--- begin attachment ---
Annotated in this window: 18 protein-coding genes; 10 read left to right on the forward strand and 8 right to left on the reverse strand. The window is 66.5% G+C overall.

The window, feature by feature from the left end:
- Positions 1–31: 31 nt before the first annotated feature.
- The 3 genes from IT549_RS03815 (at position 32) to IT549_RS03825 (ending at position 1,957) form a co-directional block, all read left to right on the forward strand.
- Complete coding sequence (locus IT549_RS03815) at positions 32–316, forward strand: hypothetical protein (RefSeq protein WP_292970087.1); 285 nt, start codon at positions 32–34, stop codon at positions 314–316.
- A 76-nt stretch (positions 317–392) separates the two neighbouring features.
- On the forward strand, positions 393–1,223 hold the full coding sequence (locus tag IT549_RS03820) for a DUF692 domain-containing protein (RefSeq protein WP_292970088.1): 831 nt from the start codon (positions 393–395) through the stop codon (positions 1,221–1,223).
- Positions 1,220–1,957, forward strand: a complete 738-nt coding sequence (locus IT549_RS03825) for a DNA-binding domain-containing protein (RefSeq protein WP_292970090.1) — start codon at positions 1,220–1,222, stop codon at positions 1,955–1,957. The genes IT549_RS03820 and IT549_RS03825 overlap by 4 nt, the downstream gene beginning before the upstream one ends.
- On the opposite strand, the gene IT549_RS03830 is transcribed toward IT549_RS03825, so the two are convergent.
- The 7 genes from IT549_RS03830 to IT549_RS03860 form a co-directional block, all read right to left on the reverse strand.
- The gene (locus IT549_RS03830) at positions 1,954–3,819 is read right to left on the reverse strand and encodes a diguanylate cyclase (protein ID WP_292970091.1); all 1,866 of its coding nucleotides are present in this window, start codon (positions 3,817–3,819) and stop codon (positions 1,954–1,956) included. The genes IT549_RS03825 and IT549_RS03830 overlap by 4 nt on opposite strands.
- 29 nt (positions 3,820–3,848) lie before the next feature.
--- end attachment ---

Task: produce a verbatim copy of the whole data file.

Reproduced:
Annotated in this window: 18 protein-coding genes; 10 read left to right on the forward strand and 8 right to left on the reverse strand. The window is 66.5% G+C overall.

The window, feature by feature from the left end:
- Positions 1–31: 31 nt before the first annotated feature.
- The 3 genes from IT549_RS03815 (at position 32) to IT549_RS03825 (ending at position 1,957) form a co-directional block, all read left to right on the forward strand.
- Complete coding sequence (locus IT549_RS03815) at positions 32–316, forward strand: hypothetical protein (RefSeq protein WP_292970087.1); 285 nt, start codon at positions 32–34, stop codon at positions 314–316.
- A 76-nt stretch (positions 317–392) separates the two neighbouring features.
- On the forward strand, positions 393–1,223 hold the full coding sequence (locus tag IT549_RS03820) for a DUF692 domain-containing protein (RefSeq protein WP_292970088.1): 831 nt from the start codon (positions 393–395) through the stop codon (positions 1,221–1,223).
- Positions 1,220–1,957, forward strand: a complete 738-nt coding sequence (locus IT549_RS03825) for a DNA-binding domain-containing protein (RefSeq protein WP_292970090.1) — start codon at positions 1,220–1,222, stop codon at positions 1,955–1,957. The genes IT549_RS03820 and IT549_RS03825 overlap by 4 nt, the downstream gene beginning before the upstream one ends.
- On the opposite strand, the gene IT549_RS03830 is transcribed toward IT549_RS03825, so the two are convergent.
- The 7 genes from IT549_RS03830 to IT549_RS03860 form a co-directional block, all read right to left on the reverse strand.
- The gene (locus IT549_RS03830) at positions 1,954–3,819 is read right to left on the reverse strand and encodes a diguanylate cyclase (protein ID WP_292970091.1); all 1,866 of its coding nucleotides are present in this window, start codon (positions 3,817–3,819) and stop codon (positions 1,954–1,956) included. The genes IT549_RS03825 and IT549_RS03830 overlap by 4 nt on opposite strands.
- 29 nt (positions 3,820–3,848) lie before the next feature.